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The national rate of accidental death from opioids is on the rise, with the National Drug & Alcohol Research Centre reporting that 70% of opioid overdoses were due to pharmaceuticals (including strong painkillers) rather than heroin or other illicit drugs.

May 14-18 marks the inaugural National Prevention of Prescription Medication Dependence Week, a community initiative developed by our friends at ScriptWise.

Since October 2017, HealthEngine has had a proud partnership with ScriptWise, a not-for-profit organisation preventing prescription medication misuse and overdose fatalities in Australia. As ScriptWise shares our driving passion for improving the health of Australians, aligning with ScriptWise was something HealthEngine was very eager to do.

Formed in 2014, ScriptWise is making a tangible difference in Australia, by increasing medication education and playing a substantial role in preventing prescription medication misuse.

What is prescription medication dependence?

Prescription medication dependence occurs when the body develops a tolerance, which lessens the medication’s effectiveness, meaning increasing amounts are needed to achieve the same effect. Prescription medication dependence can happen to anyone in our community, and sometimes without them even realising it.

People who become dependent on medications can also lose control over their medication use, resulting in addiction.

Too many Australians are unaware of the risks

We only have to take a look at the figures around prescription drug use in Australia to understand the need for widespread education.

1) There are rising death rates associated with prescription medication

Accidental drug-related deaths now surpass road related fatalities across Australia.

According to the National Drug and Alcohol Research Centre, in 2013 (the most recent year for which national figures are available), prescription opioids were responsible for about 70% of 597 accidental opioid deaths.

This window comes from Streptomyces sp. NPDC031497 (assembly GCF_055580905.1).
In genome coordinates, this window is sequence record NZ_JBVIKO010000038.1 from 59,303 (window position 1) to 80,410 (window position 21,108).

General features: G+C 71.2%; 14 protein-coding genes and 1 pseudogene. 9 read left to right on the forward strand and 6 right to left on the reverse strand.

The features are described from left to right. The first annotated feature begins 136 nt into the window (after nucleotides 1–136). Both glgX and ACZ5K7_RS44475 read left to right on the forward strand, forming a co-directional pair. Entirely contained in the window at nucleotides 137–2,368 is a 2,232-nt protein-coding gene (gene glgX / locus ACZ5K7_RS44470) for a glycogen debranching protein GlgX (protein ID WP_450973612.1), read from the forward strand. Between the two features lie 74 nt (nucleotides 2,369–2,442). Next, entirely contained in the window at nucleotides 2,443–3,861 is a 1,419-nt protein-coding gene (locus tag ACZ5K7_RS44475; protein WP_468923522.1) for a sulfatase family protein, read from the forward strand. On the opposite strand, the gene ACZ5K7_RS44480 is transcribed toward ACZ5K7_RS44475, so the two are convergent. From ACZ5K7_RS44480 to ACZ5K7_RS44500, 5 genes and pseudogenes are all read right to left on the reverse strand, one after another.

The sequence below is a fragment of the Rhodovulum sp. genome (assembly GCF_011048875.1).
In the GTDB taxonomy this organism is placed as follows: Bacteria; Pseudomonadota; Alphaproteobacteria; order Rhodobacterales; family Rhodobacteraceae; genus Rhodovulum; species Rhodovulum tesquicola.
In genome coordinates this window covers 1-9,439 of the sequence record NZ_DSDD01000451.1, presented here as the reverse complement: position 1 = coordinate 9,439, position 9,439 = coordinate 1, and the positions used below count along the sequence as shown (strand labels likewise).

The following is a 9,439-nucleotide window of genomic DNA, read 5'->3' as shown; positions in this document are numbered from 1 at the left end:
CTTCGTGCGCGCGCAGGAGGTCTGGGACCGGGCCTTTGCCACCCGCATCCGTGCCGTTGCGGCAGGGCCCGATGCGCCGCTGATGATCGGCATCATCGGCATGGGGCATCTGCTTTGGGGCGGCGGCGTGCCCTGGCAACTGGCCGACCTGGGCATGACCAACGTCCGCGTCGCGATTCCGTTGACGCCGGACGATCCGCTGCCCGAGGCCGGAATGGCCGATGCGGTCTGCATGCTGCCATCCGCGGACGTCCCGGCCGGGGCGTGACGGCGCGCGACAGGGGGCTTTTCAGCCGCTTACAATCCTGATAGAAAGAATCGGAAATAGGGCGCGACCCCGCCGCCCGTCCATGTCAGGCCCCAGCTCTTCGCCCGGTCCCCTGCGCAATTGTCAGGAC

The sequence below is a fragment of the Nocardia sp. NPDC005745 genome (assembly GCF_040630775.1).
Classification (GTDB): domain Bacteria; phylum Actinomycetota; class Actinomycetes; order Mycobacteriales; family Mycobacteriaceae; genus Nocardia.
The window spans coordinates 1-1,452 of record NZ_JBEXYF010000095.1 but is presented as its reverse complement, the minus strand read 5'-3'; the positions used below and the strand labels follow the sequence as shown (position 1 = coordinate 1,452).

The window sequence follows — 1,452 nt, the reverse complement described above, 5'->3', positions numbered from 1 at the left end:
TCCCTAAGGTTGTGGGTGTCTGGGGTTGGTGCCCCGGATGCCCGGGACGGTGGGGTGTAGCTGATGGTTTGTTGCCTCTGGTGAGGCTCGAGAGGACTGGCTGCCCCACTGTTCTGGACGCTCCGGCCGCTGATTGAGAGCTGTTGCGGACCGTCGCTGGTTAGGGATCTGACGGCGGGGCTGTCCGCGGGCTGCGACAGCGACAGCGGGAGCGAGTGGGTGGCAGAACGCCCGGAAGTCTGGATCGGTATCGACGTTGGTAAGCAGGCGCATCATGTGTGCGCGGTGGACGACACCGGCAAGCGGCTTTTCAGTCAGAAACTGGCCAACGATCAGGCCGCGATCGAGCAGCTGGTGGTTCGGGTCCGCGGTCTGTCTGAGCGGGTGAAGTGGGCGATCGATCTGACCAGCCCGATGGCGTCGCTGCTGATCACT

2) Prescription numbers are increasing in the hundred-thousands each year.

Between 2009-15, there was a general increase in opioid prescriptions nationally, from around 2.5 million per quarter to around 3.5 million per quarter.

3) 80% of people taking opioids long term will experience an adverse event

Around one in five Australians experience chronic pain, for which opioids are often prescribed. Opioids are highly addictive and can interact harmfully with many other prescription medications. Approximately 80% of people taking opioids long term will experience an adverse event which can result in disability, hospitalisation, or even death.  

Prevention Week: Education is everything

With a large number of accidental drug related deaths resulting from a lack of warnings around mixing medication, improving education is key. But how? The first step is looking at how we can use technology to increase the education around prescription medication, and reminder systems to improve the correct medication adherence.

“Technology has a key role to play in helping patients manage their health,” said Bee Mohamed, CEO of ScriptWise. “Improving medication literacy and prescription adherence which will, in turn, improve a patient’s health outcome.”

Through education and raising public awareness, ScriptWise aim to use Prevention Week to help:

  • prevent the risks and potential harms associated with using medicines such as opioids and benzodiazepines,
  • reduce the stigma around seeking treatment when needed, and
  • increase access to preventative and early intervention treatments within communities

ScriptWise has a range of resources available on their website for those wanting to get involved in Prevention Week, including useful contact lists and video case studies which practices can share with patients.

Data sources:

  • General Practice Activity in Australia, 2015-16, Beach Data Research
  • National Drug and Alcohol Research Centre
  • Department of Health, Opioid Roundtable
  • Australia’s Annual Overdose Report 2017, A Pennington Institute report

 

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